Six Little Bunkers at Grandpa Ford's
by Laura Lee Hope
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Author of "The Bunny Brown Series," "The Bobbsey Twins Series," "The Outdoor Girls Series," Etc.


New York Grosset & Dunlap Publishers Made in the United States of America

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12mo. Cloth. Illustrated. 50 cents per volume

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Copyright, 1918, by GROSSET & DUNLAP

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Six Little Bunkers at Grandpa Ford's































"Oh, Daddy, come and take him off! He's a terrible big one, and he's winkin' one of his claws at me! Come and take him off!"

"All right, Mun Bun. I'll be there in just a second. Hold him under water so he won't let go, and I'll get him for you."

Daddy Bunker, who had been reading the paper on the porch of Cousin Tom's bungalow at Seaview, hurried down to the little pier that was built out into Clam River. On the end of the pier stood a little boy, who was called Mun Bun, but whose real name was Munroe Ford Bunker. However, he was almost always called Mun Bun.

"Come quick, Daddy, or he'll get away!" cried Mun Bun, and he leaned a little way over the edge of the pier to look at something which was on the end of a line he held. The something was down under water.

"Be careful, Mun Bun! Don't fall in!" cried his father, who, having caught up a long-handled net, was now running down a little hill to the pier. "Be careful!" he repeated.

"I will," answered the little boy, shaking his golden hair out of his blue eyes, as he tried to get a better view of what he had caught. "Oh, but he's a big one, and he winks his claws at me!"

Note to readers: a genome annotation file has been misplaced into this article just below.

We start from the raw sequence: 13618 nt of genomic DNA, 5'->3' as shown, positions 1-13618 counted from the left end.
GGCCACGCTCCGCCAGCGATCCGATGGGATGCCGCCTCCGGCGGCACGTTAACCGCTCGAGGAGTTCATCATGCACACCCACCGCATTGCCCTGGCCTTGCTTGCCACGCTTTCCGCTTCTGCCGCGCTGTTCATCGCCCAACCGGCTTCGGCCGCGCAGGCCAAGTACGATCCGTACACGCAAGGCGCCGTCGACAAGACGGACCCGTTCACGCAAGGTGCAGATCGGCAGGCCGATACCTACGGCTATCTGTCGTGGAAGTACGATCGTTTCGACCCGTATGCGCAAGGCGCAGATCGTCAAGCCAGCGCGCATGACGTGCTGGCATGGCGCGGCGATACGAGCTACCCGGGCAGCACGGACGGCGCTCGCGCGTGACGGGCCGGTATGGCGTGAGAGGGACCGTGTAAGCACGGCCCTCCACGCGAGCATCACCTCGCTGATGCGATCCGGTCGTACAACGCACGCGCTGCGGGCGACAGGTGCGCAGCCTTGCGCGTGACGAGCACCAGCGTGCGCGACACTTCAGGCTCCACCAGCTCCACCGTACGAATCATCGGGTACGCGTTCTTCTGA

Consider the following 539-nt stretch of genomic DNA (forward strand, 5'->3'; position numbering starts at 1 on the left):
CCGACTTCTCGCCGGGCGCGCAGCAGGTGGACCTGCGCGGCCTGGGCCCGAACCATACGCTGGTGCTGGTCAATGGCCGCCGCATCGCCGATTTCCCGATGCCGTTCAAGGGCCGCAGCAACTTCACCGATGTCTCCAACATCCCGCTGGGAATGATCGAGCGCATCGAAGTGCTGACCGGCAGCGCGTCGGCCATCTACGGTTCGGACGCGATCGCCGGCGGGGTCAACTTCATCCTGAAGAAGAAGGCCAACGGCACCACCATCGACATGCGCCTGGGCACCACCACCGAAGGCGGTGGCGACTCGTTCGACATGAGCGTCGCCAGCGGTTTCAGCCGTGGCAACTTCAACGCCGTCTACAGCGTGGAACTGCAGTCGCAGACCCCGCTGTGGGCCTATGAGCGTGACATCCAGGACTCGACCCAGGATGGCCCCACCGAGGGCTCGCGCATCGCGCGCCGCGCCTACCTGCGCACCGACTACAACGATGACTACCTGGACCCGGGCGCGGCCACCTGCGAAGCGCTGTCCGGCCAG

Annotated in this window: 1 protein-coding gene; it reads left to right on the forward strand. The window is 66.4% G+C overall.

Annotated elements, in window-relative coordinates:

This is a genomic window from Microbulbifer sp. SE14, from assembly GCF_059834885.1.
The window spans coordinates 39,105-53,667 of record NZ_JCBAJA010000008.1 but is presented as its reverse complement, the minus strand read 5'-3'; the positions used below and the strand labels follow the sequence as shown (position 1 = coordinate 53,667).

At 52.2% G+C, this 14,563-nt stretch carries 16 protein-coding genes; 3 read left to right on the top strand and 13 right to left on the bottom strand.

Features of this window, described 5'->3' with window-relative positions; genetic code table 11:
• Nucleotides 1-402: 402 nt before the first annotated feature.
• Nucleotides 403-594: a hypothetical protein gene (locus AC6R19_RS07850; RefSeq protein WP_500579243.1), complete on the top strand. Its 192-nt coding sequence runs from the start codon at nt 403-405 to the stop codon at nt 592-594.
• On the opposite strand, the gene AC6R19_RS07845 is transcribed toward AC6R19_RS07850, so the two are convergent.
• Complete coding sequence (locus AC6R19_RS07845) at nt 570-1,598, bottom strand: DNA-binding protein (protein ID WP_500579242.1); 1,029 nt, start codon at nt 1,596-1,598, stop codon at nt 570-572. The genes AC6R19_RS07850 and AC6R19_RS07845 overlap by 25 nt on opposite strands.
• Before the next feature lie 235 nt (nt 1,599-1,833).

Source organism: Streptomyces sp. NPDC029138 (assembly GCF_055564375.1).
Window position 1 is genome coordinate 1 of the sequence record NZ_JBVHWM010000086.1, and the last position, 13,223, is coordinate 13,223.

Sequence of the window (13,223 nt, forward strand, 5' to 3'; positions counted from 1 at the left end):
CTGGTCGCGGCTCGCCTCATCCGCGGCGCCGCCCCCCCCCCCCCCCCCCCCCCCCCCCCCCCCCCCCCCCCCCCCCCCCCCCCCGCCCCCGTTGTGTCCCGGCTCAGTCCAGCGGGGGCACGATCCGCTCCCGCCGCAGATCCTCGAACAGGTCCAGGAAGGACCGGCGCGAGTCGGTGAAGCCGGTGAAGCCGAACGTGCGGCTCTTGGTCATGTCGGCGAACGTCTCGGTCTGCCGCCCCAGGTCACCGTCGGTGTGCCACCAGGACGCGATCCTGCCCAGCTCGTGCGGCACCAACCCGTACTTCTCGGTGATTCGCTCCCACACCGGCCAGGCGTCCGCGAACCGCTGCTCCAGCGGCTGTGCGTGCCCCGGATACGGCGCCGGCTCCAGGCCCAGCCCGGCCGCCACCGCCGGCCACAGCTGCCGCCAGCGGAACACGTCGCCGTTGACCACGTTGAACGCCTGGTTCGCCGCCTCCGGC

"Well, as long as the crab doesn't pinch you you'll be all right," said Daddy Bunker.

There! I meant to tell you before that Mun Bun was catching crabs, and not fish, as you might have supposed at first. He had a long string, with a piece of meat on the end, and he had been dangling this in the water of Clam River, from Cousin Tom's boat pier.

Then a big crab had come along and, catching hold of the chunk of meat in one claw, had tried to swim away with it to eat it in some hole on the bottom of the inlet.

But the string, to which the meat was tied, did not let him. Mun Bun held on to the string and as he slowly pulled it up he caught sight of the crab. As the little fellow had said, it was a big one, and one of the claws was "winkin'" at him. By that Mun Bun meant the crab was opening and closing his claw as one opens and closes an eye.

"Hold him under water, Mun Bun, or he'll let go and drop off," called Daddy Bunker.

"I will," answered the golden-haired boy, and he leaned still farther over the edge of the pier to make sure the crab was still holding to the piece of meat.

"Be careful, Mun Bun!" shouted his father. "Be careful! Oh, there you go!"

And there Mun Bun did go! Right off the pier he fell with a big splash into Clam River. Under the water he went, but he soon came up again, and, having held his breath, as his father had taught him to do whenever his head went under water, Mun Bun, after a gasp or two, was able to cry:

"Oh, Daddy, Daddy, don't let him get me! Don't let the crab pinch me!"

Daddy Bunker did not answer for a moment. He was too busy to talk, for he dropped the long-handled crab net, ran down to the pier and, jumping off himself, grabbed Mun Bun.

Luckily the water was not deep—hardly over Mun Bun's head—and his father soon lifted the little fellow up out of danger.